OMAHA, Neb. — For your team to make it to the NCAA Division I men's hockey tournament, it needs talent and a little bit of luck mixed in. If you want to see your team play in person in the NCAA regional tournament or in the Frozen Four this season, you will need a bit of luck as well.

Speaking with reporters on Monday as part of the weekly The Rink Live podcast, NCAA Men’s Ice Hockey Committee chair Mike Kemp said that attendance at the four regional sites, and at the Frozen Four in Pittsburgh, will be limited by the NCAA to 25 percent of the venue’s capacity. So, for example, at the NCAA Midwest Regional, which is scheduled to be held at Scheels Arena in Fargo on March 26-27, the spectator capacity will be limited to 1,500 in the 6,000-seat building, despite current guidelines from the state of North Dakota that are more generous.

Local and state ordinances and guidelines in the five states hosting regionals or the Frozen Four could further restrict attendance depending on the situation with the pandemic in their particular region.

Kemp also noted that the Northeast Regional, originally scheduled for Manchester, N.H., will now be played at the Times Union Center in Albany, N.Y., after officials in New Hampshire said that local restrictions due to COVID-19 would prevent them from hosting the four-team event. Albany’s minor league rink hosted the Frozen Four in 1992 and 2000 and has been a frequent regional tournament site.

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“That’s all set moving forward, so we know we’re going to have as normal as possible a run of the tournament as far as dates and times and everything,” Kemp said. “Pittsburgh has been on board with the Frozen Four from Day 1. They’ve been great to work with and they’re very excited about having it.”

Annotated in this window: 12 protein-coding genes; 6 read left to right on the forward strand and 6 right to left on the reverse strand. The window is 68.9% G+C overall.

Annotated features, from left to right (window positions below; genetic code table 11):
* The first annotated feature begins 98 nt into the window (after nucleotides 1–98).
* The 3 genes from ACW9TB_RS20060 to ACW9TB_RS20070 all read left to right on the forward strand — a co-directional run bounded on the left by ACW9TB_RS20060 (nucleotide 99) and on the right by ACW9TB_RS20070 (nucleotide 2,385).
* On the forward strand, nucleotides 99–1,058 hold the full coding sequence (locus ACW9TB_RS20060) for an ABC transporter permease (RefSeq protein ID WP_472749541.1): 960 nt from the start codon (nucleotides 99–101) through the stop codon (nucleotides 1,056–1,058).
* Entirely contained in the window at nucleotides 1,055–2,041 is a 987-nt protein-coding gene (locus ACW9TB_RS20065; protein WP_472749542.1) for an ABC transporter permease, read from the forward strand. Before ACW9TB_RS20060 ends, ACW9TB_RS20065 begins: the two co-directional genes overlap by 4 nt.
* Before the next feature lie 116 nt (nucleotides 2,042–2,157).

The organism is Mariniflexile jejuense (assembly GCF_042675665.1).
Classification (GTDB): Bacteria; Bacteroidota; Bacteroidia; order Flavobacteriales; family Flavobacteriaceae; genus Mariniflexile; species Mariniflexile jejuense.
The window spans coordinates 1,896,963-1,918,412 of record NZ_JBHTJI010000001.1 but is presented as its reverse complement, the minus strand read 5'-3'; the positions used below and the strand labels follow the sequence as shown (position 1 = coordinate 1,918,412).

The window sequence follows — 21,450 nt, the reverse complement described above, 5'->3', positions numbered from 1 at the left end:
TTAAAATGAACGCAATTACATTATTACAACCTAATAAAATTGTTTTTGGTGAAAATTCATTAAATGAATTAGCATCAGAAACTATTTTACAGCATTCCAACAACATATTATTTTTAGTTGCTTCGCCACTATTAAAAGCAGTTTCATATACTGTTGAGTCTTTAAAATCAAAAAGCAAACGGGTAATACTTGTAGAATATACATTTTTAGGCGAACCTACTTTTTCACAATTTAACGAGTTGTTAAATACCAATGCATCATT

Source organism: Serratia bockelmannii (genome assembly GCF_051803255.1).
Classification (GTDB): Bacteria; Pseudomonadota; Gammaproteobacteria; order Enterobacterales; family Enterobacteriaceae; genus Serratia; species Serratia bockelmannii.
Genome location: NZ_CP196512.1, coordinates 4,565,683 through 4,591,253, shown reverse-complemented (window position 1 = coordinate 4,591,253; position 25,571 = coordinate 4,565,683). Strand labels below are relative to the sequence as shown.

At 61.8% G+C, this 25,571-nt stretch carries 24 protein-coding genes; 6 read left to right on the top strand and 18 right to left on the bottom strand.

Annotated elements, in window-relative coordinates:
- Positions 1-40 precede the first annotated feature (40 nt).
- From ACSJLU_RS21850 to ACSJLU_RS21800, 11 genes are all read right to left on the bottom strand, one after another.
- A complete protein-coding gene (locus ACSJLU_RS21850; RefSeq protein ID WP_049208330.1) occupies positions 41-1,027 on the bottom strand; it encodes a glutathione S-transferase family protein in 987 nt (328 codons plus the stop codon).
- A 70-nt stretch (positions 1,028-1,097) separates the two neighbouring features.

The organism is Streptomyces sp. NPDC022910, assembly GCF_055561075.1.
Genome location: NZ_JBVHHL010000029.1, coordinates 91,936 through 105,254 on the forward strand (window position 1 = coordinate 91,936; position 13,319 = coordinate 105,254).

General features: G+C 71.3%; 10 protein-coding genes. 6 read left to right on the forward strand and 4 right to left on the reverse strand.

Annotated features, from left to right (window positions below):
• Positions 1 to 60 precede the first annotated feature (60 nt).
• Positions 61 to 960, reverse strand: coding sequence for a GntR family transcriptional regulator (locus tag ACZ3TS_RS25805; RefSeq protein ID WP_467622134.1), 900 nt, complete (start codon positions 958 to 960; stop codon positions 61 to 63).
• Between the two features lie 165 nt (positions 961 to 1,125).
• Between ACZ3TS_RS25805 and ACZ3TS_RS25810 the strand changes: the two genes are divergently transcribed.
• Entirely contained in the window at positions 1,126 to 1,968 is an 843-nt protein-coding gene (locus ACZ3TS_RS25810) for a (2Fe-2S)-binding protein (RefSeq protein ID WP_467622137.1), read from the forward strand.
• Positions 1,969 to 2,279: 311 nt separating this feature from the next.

Other regional sites are Loveland, Colo., and Bridgeport, Conn. The Frozen Four will be played at PPG Paints Arena in Pittsburgh, the home rink of the NHL’s Penguins, on April 8 and 10. The venue, which last hosted the Frozen Four in 2013, will be limited to around 5,000 tickets per the NCAA’s guidelines.

Kemp also confirmed that the 16-team NCAA tournament field will be picked by a committee this season, and not using the PairWise system which has been the standard for picking the field in recent years.

“This is a year and a time for grace, let’s be honest,” Kemp said of the selection process. “There has to be an eye test...because the PairWise in its form is not going to be applicable in this situation because it is dependent on comparing across conferences and with no inter-conference play, that has really made that impossible.”

The NCAA tournament’s 16-team field will be announced on Sunday, March 21, with the regional tournaments starting later that week.

Originally from Duluth, Minn., Kemp played college hockey and got his first coaching job at Gustavus Adolphus in St. Peter, Minn. He was a long-time assistant coach under Bob Johnson and Jeff Sauer at Wisconsin, then started the Omaha program in the 1990s.

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